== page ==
Pure Country 2, the Gift (2010)

Friday, March 16, 2012

Although I am not a country music fan through and through, this sounded awfully sweet and a piece of inspiration which relied a great deal on one’s spirituality – something that is never an unpleasant reminder in our lives.

Tin Man (2007)

Thursday, March 15, 2012

Tin Man

From what little I know of the SyFy channel, it's known for its creative – and wacky! – productions. Inspired by one of their more recent miniseries, Alice I decided this was worth a look. Once again, a fantasy lovers dream is nurtured in this crazy six-hour series (or four-and-a-half hours courtesy of the DVD).

Adventure is something Dorothy Gail (Zooey Deschnel) – or DG, as she is commonly known - craves. In fact, she wants something more than the dusty town she has known since childhood. Her life is far from fulfilling her curious personality. Living with her beloved parents’ on their little farm, her days consist of waitressing and getting caught for speeding on her motorbike. Her mother (Gwynyth Walsh) is worried but it's her father (Kevin McNulty) who understands her best. The two are most suited. It is he whom DG confides in about the nightmares; one of bears, apples and a woman warning DG of a storm. During an unexplained tornado, their home is invaded by cloaked men with guns during which the three barely escape with their lives.

Waking up in a forest leaves DG dazed as do the small dwarf men who suddenly surround her shouting accusations. Captured by these funny little men, DG is met with another surprise when she befriends fellow prisoner Glitch (Alan Cumming), a funny man with half a brain, who still keeps his wits about him. Joining their band is Wyatt Cain (Neal McDonough) and the frightened and cowardly Raw (Raoul Trajillo). Along with her band of misfits, DG will have to fight the witch Azkadellia (Kathleen Robertson), who is actively planning her capture…

Part one ends just as when should. Leaving you trying to catch your breath as the heroine is in danger and another protagonist is thought dead. Even more importantly, we want more. Looking back, I cannot say as I was too impressed with the comparisons this miniseries drew from its inspiration. It is, of course based upon the classic children’s story, The Wizard of OZ. Most new translations of classic material have so much tongue-in-cheek humor as to pay homage to whatever it is modernizing. And the ones that have interested me have been the better for it. I didn’t really “connect” with this re-telling like I did with the re-imagining of Alice. Mainly because, and to be fair, I’ve only seen The Wizard of OZ once as a child. All the links seemed meaningless. However, I did notice several comical remarks which no doubt, were in reference to the classic story (for example, Cain’s comrades constantly reminding him to “have a heart”) and did nothing to lessen the originality of this adaptation. 

Though it might not be the most original, the script is more fun than it should be. (It "plays" with a lot of interesting dynamics.) Some of the minor nods to various well-known Hollywood achievements were interesting. “Tin Man” referenced law men in the O.Z, so it was interesting for Cain to have the forename “Wyatt” – who is quite a “cowboy” of a hero. The physical appearance of DG’s three companions weren’t totally obvious although I did think the Cowardly Lion was well-imagined. Cain was given a decent back-story for his “heartless” nature and it was believable to further him while Cumming makes “scarecrow” the fun member to the group. The cast played each of their respective players well. Zooey as the heroine is strong-willed and therefore, a different type than we are used too; she doesn’t panic at the first inkling of trouble and instead finds what has been handed to her something meant to be solved… and perhaps answer some questions. Her restless spirit ties into reasoning why she learns that home is where the heart is. The entire supporting cast from McDonough to Robertson was brilliant, really and the two youngsters who played the princesses in flashbacks were simply marvelous.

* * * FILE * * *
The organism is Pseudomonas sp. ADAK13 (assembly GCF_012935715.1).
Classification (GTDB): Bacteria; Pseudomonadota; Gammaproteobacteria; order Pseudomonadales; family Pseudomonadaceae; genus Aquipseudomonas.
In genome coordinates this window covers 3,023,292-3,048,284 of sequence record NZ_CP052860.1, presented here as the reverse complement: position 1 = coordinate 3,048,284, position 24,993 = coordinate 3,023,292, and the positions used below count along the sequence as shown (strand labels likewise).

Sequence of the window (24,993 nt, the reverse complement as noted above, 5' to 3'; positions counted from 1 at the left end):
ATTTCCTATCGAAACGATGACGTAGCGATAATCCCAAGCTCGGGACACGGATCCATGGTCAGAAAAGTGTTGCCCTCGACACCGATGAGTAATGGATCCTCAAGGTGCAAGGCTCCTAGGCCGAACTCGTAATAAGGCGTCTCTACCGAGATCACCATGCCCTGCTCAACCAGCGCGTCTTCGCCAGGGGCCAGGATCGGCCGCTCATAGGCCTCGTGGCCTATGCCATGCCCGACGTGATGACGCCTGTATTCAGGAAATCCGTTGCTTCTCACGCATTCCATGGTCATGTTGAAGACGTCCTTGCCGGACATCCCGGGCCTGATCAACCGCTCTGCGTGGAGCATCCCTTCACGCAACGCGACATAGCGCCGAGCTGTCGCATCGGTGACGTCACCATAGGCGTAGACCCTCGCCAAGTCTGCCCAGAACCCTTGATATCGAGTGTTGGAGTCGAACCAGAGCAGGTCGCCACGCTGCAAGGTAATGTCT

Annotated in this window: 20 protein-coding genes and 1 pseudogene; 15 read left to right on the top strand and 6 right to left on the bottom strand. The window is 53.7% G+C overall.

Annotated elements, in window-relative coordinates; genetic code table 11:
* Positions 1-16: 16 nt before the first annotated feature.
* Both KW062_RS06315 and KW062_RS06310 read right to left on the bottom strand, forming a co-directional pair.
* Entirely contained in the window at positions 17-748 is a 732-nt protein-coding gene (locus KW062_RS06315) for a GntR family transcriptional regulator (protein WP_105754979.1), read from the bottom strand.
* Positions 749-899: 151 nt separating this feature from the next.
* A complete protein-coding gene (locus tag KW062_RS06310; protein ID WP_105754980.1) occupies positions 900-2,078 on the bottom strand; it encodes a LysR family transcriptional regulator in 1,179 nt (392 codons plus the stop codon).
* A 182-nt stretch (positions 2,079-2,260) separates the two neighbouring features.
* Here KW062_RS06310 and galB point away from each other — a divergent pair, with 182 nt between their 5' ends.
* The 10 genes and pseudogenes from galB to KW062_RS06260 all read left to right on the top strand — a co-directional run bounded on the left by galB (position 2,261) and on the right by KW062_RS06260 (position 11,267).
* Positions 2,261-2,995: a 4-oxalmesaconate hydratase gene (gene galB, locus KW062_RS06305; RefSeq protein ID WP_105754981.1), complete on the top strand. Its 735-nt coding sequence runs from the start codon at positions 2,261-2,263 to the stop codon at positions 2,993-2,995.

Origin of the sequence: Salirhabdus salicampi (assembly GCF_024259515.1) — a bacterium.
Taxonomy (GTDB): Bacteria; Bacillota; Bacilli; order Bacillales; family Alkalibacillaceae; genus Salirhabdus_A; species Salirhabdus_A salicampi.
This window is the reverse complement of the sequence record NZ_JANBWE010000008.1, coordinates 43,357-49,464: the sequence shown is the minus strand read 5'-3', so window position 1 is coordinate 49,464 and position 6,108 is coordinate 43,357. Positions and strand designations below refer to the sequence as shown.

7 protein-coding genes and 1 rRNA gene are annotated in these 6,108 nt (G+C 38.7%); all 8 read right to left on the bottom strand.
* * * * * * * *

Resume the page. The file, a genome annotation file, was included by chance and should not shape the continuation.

Tin Man

As a fantasy feature, I’d say if this genre hasn’t been your thing in the past, skip over this. Because of its genre, it works within those margins to feature some "troubling" themes. This borrows far too much from Alice or rather Alice borrowed too much from Tin Man. (In my case it seems the other way around because I happened to see the former first.) Much of the plot is devised in similar ways and the heroines share similar characteristics. I cannot fault this miniseries to the point of sounding downtrodden because it is boat loads of fun. There is something left wanting about some plot threads, but the creative team was brilliant in many of their assumptions, particularly in the sets and naturally, the costuming. It takes talent to go for a look of old world and modern and pull it off to be attractive. The production staff managed to do just that.

All of the sets convey whatever mood we should be in; trepidation, happiness or sorrow and the costumes blend modernism with hints in the style of BBC. Designers used a lot of leather and armor, but the gowns are generally long with feminine touches somehow incorporated with a lot of long trench coats and old weaponry. DG wears the same jeans and jacket throughout but just a small nod to Judy Garland's iconic Dorothy is her waitress uniform which mirrors the pinafore dress and white blouse. The ending is satisfying, but I also don’t think it realized its full potential. Fantasy leaves so many more doors open to the crew and director because it is pure imagination and I think in combination with its original concept, Tin Man is destined to become a classic in a class all its own.

CONTENT: many creatures appear out of no where, threatening their prey. All sorts of magic is implemented; one woman has a line of tattoos across her upper chest, images that come out of her skin at will, she also can kill a person by "taking" the life out of them , another gives her powers in much the same way to save someone dear to her. A witch inhabits the body of a young girl, twisting her mind. Many men wield swords and use them when their mistress commands it. [None of the results are overly bloody.] There may be a swear word here and there. There are no sex scenes or much else in a sensual way, but women do wear many form-fitting, shear and low-cut gowns. In order to get information, someone enters a type of brothel where it is implied the madam also provides a “phone sex” operation.